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The City of Cape Town has disputed claims made in a documentary on its sewage disposal processes. However, a South African environmental body and local blue flag operator expressed its concerns to the municipality over a year ago, it has emerged.
In a letter obtained and verified by Memeburn and addressed to the City of Cape Town in July 2015, the Wildlife and Environment Society of South Africa (WESSA) expressed concerns over the city’s practice. The city makes use of three major marine outfall systems to pump sewage into the ocean.
“WESSA is deeply concerned about the continuing impact of the discharge of this effluent, particularly its potential impacts on the CoCT’s Blue Flag status beaches,” the body wrote.
“As the Blue Flag National Operator in South Africa, WESSA is obliged to ensure that the Blue Flag programme has an image of quality and environmental action that is respected and recognised; and that it only confers Blue Flag status to beaches that meet standards of international EXCELLENCE (sic) in water quality (as opposed to only nationally acceptable sea water quality standards),” it elaborated.
The body said it was concerned that the marine environment won’t be able to cope with the increasing volumes of sewage.
“The numerous testimonials of water users in the areas around these outfalls noting smells, floating sewage-related solids/wastes and that of infections resulting from this pollution is cause for alarm.”
In fact, WESSA said that eyewitness accounts of faeces and “other sanitary items” suggested that current filters and devices in sewage systems needed an upgrade.
WESSA said that evidence was mounting that the environment was struggling to cope with the sewage
The body also expressed concern with the variety of chemicals in modern day sewage, citing the effects of synthetic human female hormones in recycled tap water.
“It is clear to WESSA that to simply continue the status quo operation of these three outfalls is to ignore the growing evidence that these systems are no longer adequate, appropriate, that they are very likely to be incuring a growing chemical pollution risk to the nearshore coastal environment and that they place at risk one of Cape Town’s key economic drivers, being beach and marine leisure tourism.”
WESSA called on the city to cap developments that feed into the three major marine outfall systems and to implement new “compact” sewage treatment infrastructure.
“WESSA encourages the City of Cape Town to reconsider its bid to simply continue to discharge inadequately treated sewage from these three outfalls, because it is simply cheap and convenient to do so. The evidence is mounting that the marine system is now struggling to adequately dilute this sewage and that this sewage is more frequently causing a public health menace, which is of growing concern to the citizens of Cape Town.”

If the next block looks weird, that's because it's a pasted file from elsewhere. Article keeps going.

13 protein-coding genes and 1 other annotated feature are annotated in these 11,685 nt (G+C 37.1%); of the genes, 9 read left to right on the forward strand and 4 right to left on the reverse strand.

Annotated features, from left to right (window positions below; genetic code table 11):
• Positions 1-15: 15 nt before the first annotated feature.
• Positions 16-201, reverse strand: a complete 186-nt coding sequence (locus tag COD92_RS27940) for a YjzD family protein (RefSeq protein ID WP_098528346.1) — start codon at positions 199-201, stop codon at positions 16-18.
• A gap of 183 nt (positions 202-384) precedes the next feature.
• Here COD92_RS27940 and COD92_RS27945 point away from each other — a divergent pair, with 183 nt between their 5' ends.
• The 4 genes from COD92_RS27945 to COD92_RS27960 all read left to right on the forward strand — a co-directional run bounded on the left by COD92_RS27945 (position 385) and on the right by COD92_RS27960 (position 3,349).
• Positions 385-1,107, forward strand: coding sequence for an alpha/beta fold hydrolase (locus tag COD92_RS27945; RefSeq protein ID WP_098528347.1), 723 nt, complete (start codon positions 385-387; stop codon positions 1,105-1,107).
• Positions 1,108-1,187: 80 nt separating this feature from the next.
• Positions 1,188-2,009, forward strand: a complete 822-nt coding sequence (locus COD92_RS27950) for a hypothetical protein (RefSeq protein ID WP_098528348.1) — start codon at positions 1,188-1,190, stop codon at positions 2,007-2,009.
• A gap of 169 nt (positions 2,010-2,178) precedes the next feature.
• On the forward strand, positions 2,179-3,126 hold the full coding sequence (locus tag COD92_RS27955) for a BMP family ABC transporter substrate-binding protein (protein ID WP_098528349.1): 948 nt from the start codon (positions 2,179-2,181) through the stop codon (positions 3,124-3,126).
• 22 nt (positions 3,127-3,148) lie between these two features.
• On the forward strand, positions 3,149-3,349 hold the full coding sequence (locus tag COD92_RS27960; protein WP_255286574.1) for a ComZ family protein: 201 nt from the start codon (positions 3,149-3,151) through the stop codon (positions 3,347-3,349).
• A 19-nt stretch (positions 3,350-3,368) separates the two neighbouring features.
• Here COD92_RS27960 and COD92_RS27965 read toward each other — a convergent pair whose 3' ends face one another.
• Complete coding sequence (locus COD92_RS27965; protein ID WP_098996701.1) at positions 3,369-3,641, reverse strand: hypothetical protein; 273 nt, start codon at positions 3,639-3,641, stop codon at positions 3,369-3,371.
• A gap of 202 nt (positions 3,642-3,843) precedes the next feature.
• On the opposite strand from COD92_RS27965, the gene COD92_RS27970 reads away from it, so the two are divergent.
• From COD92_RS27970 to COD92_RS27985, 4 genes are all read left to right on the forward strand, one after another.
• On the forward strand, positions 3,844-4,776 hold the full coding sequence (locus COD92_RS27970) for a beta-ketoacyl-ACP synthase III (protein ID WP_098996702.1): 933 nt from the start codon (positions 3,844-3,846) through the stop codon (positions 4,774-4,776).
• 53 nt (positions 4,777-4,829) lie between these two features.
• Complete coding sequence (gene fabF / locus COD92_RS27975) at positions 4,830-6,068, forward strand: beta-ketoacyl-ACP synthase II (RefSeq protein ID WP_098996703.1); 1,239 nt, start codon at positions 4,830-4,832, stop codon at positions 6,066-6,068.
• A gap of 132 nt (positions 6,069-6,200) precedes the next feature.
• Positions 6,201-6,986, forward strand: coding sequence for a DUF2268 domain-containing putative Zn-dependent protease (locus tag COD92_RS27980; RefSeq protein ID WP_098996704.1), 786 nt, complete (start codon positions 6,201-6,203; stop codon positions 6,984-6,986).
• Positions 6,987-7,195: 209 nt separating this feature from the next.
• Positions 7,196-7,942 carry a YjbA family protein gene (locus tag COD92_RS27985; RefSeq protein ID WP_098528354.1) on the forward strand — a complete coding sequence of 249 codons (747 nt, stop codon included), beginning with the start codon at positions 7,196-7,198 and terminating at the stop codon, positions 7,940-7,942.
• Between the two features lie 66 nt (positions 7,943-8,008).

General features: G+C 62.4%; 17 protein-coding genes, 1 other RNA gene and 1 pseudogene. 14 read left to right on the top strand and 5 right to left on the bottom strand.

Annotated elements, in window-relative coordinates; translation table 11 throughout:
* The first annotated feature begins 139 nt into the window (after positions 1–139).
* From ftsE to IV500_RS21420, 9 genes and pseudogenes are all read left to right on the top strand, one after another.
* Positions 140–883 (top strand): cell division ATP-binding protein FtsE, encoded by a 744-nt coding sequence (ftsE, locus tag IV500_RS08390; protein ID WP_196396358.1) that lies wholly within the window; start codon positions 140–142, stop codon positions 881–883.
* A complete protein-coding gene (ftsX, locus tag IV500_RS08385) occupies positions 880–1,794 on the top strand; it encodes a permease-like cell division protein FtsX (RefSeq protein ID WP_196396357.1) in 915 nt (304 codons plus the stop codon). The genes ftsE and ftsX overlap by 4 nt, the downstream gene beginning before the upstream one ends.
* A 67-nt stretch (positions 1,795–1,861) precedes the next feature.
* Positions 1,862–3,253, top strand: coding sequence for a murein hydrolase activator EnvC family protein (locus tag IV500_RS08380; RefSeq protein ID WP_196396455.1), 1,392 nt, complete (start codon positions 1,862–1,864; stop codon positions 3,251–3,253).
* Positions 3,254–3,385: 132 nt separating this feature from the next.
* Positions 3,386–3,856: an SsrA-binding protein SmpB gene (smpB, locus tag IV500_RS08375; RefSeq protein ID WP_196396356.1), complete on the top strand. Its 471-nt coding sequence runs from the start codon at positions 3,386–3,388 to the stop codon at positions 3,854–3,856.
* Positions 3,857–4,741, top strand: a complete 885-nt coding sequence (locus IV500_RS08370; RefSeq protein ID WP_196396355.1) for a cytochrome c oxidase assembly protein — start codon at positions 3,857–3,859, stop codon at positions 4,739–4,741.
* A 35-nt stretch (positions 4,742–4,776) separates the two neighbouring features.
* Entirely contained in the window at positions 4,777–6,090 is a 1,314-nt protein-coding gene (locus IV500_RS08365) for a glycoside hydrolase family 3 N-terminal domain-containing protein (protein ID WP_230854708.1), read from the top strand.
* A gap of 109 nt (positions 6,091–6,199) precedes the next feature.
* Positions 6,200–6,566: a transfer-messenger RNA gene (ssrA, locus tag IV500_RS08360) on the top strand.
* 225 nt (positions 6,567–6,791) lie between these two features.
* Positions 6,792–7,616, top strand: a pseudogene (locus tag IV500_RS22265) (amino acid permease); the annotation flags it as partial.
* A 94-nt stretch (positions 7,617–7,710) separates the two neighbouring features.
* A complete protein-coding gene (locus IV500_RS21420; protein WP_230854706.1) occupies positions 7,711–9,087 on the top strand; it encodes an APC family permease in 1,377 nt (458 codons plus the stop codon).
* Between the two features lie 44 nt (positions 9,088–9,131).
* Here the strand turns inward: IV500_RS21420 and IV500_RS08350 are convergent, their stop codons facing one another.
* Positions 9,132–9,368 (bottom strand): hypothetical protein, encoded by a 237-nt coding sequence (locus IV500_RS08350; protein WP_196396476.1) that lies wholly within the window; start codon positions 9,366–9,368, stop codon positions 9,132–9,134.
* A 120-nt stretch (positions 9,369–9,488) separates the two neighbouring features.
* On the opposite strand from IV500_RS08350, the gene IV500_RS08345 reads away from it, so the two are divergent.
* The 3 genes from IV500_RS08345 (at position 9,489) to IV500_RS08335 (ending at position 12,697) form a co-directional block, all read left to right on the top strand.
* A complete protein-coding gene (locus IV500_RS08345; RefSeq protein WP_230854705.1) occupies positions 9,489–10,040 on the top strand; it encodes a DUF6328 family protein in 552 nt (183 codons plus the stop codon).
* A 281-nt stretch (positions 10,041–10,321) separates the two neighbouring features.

Marine photographer hits back at City
One of the people interviewed in the documentary has also taken the municipality to task after it criticised the video.
Marine conservation and environmental photographer Jean Tresfon was interviewed in a documentary called Bay of Sewage, which went viral last month. Tresfon, who is also a gyrocopter pilot, took a series of photos, showing sewage plumes in the ocean surrounding Cape Town.
The documentary, by Mark Jackson, claims that millions of litres of untreated waste water was being dumped into the Camps Bay waters on a daily basis. It added that a similar situation was occurring in Hout Bay and Green Point.
The City of Cape Town responded to the video last week, alleging that “all available evidence contradicts the video’s assertions”. It added that the video didn’t provide “substantive data or measurable science” either.
It specifically claimed that an ongoing CSIR (Council for Scientific and Industrial Research) study will show that the sewage dumping is “not impacting on Camps Bay in any manner to the extent as suggested by Mr Jean Tresfon in the documentary”.
Now, Tresfon said he felt a response was “warranted” after being “singled out”.
Tresfon said that screening was the only process taking place before the sewage was pumped into the ocean
The photographer accused the municipality of double standards after it claimed that all “available evidence” contradicts the documentary when the CSIR study isn’t available yet.
“They also refer to their monitoring of ‘over 100 sampling points across 300km of coastline for the last 30 years’ but steadfastly refuse to release any results of this sampling to the public, saying that the data could be incorrectly interpreted,” the photographer elaborates.
Tresfon also took issue with the City of Cape Town saying that information made public needs to be “factual, correct and not sensationalised”.
“It’s great to be lectured by the City on what my responsibilities are when communicating with the public, especially since these are the same people that took a position of complete denial when I first raised the issue of the marine outfalls on social media, even going so far as to suggest the plumes must be from a passing ship!”
Tresfon tackled the City’s assertion that major coastal cities use marine outfalls with preliminary treatment to dispose of sewage.
“That’s wonderful to hear but entirely irrelevant since here in Cape Town we seem to know better than the scientific consensus and don’t bother with the preliminary treatment part before pumping our effluent into the sea,” the photographer said, adding that screening, rather than proper treatment, was the only process taking place.
The photographer disputed the City’s claims that a diffusion system makes a big difference, saying it was “like having a sprinkler on the end of a hosepipe”.